« Last Edit: January 30, 2014, 11:05:04 PM by meiru »

Offline dmoose42

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Re: [-] loss on bought aircraft
« Reply #6 on: January 30, 2014, 11:34:50 PM »
I think Sami would make the case that 'stupidly' high or low is prevented by the limits set by the system.  Therefore, all allowable prices are 'appropriate'. 

On some level it doesn't matter because even if you buy a plane for 2x the stated value, now your depreciation expense is twice as high.  It's just a question or whether that amount is depreciated over time, or allowed as an immediate write-off.

BD

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Re: [-] loss on bought aircraft
« Reply #7 on: January 31, 2014, 04:24:44 AM »
The issue is called "mark to market".  Since 2008, it has been a controversial issue for financial industry / banks (i.e. the value of their loan portfolio, or mortgage based securities - if they had marked them to their then market value the thinking/fear goes that many banks would collapse, and they are still not out of the woods on that yet).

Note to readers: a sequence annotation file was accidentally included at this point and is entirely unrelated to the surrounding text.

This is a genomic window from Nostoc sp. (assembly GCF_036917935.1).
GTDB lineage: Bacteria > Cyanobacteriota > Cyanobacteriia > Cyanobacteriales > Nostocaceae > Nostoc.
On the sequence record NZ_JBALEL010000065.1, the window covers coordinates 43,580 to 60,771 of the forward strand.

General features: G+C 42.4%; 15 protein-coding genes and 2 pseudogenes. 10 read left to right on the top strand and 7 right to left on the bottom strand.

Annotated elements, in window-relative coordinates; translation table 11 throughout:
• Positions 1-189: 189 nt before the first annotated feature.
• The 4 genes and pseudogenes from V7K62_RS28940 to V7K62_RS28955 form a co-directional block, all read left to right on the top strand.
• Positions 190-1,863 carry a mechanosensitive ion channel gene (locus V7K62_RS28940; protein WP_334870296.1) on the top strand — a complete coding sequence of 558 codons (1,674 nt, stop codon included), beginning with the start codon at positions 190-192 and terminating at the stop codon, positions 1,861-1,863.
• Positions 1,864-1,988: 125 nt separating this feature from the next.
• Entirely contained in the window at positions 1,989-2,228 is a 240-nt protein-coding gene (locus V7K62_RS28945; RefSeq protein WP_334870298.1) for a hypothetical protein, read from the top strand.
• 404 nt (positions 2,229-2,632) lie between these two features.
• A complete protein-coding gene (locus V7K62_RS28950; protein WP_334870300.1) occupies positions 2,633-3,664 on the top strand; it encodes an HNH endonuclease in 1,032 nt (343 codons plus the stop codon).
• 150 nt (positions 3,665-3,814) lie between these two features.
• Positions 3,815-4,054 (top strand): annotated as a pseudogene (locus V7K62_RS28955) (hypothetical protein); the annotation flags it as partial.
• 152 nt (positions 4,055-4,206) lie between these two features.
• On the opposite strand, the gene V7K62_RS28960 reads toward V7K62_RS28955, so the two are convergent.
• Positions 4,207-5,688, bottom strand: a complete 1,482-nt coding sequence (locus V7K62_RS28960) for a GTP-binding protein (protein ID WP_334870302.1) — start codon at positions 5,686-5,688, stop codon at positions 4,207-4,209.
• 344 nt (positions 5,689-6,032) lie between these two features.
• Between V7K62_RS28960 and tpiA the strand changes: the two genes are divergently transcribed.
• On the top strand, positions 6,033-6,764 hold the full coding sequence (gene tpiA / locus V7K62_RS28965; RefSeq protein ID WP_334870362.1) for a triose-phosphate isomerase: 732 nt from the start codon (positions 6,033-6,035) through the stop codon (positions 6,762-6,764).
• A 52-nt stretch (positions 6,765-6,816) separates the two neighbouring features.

Theoretically, meiru has a valid point.  http://en.wikipedia.org/wiki/Mark-to-market_accounting  But it is not unlike the cash accounting vs gaap accounting issue.  When does one recognize the "hit"?  In one shot immediately, or over time as heightened depreciation expense - as dmoose mentioned?

The trouble is adding that layer of detail / complexity would reduce player understanding and would probably be a challenge to implement.  As the debate shows here, it would never be settled what the "true" market value is, with players arguing for their most advantageous interpretation.  

Depending on most definitions, it would be a moving target and would require adjustments up and down...potentially very confusing.  

In the end, that amount of realism may actually hurt the game playability, and the game community IMHO.